Avocados: avo-mazing for their many uses

Avocados have a lot of calories. (Michael Tercha/Chicago Tribune/TNS)

Avocados have a lot of calories. (Michael Tercha/Chicago Tribune/TNS)

Avocados contain many calories. (Michael Tercha/Chicago Tribune/TNS)

Staff Writers

While avocados are known mostly for their use in guacamole, there is more to the “superfood” than meets the eye. Also known as “alligator pear” and “butter pear,” the avocado is a member of the berry family and is considered a fruit. California produces 90% of the avocados in the United States; San Diego County is known as the Avocado Capital of the U.S. The California avocado growing season peaks in the summer but lasts from around February to September.
The most common avocado is the Hass avocado, but over 80 other varieties exist. This  includes the Zutano, Mexicola, Queen, Pinkerton, Fuerte and Sir Prize, all notable for their rich and unique flavors.
Avocados have numerous health benefits; they are high in essential vitamins and minerals including fiber, potassium and vitamins B6, C and K. They are low in sodium and high in monounsaturated fats (“good” fat!) and protein. They can also lower risk for heart diseases by maintaining a healthy range of cholesterol levels.
With avocado trending as the latest health food, many people are finding various uses to incorporate this fruit into their everyday lives. “Avocado toast” has become a popular breakfast item, but there are also other unique ways to put avocados to practical use.
Chocolate mousse
Avocados can be the perfect dairy-free substitute to create a healthy spin on traditional chocolate mousse. They have a thick, creamy consistency that can easily replicate the silky texture of heavy-whipped cream. Simply combine a couple of ripe avocados, sugar and liquid of choice into a food processor and blend until the mixture is smooth throughout.
For a healthy alternative to french fries, you can try making avocado fries to satisfy that craving and also consume some protein and fiber! A fryer is not needed; just cut the avocado into strips, dip in egg, roll in breadcrumbs and bake at 400°F until they are golden-brown and crispy.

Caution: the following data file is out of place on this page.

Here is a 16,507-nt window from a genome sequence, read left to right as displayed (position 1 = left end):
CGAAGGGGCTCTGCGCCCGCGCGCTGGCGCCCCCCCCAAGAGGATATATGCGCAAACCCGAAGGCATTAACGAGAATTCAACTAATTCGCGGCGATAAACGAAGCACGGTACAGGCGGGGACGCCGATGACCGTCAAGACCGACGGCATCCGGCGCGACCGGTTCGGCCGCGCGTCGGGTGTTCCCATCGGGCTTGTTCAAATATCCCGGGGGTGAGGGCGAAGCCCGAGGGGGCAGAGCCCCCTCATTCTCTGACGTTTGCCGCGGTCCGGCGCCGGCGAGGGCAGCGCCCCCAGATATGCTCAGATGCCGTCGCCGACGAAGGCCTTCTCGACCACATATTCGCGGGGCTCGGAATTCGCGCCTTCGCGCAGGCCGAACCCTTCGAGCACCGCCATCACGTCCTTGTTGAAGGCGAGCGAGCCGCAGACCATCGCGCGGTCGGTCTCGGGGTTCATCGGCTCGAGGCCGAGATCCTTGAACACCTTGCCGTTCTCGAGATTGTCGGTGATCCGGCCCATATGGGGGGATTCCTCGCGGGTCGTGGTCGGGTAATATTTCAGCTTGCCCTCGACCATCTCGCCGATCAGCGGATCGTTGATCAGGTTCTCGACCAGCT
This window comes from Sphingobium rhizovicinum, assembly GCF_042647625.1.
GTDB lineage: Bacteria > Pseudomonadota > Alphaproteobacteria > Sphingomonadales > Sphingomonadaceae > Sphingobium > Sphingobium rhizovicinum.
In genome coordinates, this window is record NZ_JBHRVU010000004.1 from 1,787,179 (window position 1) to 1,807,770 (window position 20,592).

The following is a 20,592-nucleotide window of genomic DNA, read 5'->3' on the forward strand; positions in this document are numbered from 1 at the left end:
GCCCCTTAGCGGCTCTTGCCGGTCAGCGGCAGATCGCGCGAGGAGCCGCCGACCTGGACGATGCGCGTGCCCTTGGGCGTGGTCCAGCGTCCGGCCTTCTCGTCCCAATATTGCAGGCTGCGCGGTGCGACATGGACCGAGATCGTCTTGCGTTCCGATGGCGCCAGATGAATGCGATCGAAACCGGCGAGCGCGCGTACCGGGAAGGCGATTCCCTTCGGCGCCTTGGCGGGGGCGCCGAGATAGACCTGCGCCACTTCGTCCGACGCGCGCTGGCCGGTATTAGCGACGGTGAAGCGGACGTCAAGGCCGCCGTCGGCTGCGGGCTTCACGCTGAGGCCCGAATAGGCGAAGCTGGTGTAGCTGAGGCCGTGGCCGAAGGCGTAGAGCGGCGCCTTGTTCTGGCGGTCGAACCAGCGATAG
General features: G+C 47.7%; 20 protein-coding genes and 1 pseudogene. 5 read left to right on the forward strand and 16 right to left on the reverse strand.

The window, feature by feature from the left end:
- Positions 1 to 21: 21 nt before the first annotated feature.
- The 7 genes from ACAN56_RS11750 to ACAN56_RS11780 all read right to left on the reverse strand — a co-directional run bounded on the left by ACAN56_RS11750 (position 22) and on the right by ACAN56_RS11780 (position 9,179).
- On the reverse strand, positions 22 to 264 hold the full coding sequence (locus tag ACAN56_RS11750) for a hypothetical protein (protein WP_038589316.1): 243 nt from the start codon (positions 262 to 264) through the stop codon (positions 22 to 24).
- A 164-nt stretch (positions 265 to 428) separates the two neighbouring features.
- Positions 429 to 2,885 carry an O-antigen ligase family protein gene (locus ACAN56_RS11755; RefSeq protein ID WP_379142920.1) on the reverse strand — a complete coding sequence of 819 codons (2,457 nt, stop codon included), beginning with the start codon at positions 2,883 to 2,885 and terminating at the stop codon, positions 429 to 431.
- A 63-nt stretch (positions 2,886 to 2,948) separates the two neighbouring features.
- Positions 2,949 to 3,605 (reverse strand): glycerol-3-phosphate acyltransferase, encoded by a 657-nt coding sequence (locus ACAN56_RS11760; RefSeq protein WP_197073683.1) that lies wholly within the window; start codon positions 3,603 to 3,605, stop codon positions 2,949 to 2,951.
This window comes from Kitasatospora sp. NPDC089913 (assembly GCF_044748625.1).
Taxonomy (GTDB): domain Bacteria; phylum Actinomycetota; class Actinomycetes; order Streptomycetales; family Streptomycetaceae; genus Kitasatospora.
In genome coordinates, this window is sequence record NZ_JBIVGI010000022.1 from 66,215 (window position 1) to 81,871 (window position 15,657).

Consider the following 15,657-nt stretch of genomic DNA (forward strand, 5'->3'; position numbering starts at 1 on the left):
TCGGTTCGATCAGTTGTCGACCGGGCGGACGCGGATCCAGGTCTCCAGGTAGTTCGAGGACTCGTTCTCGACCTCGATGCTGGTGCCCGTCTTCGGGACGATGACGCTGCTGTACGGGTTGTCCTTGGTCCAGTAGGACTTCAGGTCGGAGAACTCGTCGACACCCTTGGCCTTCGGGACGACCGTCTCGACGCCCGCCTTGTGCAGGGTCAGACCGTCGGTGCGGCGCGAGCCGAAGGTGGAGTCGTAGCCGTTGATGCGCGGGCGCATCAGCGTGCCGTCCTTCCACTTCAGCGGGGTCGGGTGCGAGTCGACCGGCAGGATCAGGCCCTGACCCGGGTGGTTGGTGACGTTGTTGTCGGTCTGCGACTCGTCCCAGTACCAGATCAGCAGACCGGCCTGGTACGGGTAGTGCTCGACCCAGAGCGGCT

It might seem strange to put an avocado in a milkshake or smoothie, but its mild flavor and unique texture thickens the consistency of a smoothie without adding a strong, overwhelming flavor. Throw in a couple slices the next time you make a breakfast smoothie or a green smoothie for a great start to your day.
In addition to being a tasty addition to spreads/dips, sandwiches and salads, avocados can be used as a facial scrub or a hair mask.
Skin Care

Avocados possess several anti-aging qualities that make it an ideal product for skin care. Its high oleic content effectively moisturizes dry skin and replenishes damaged skin with antioxidants and vitamins. Eye creams can often cost a pretty penny for a just small amount of product, ranging from anywhere between $25 to even $80 for a 0.5 oz container. To make a homemade eye cream for just a fraction of the price, combine a quarter of an avocado with a few drops of almond oil and mix the two ingredients well. Avocado facial masks are another way to revitalize skin. There are countless variations for these facial masks, but the basic recipe calls for a combination of avocado, honey and milk of choice.

Hair Care
The vitamins and oils in avocados can also help quench dry, brittle hair. Simply combine avocado, olive oil, and a spoonful of lemon juice into a mash and apply the mixture to damaged locks. Run your fingers through different strands to apply the hair mask evenly and leave the mixture in for about fifteen to twenty minutes. To wash out the mask, shampoo more than once if necessary and condition the hair as normal.
If you do end up trying any of the recipes mentioned above, don’t dispose of the pit! The pits of avocados can produce an ink that can be used for writing or a natural food dye. Avocados are definitely worth the purchase, as their versatility allows you to use them to the fullest.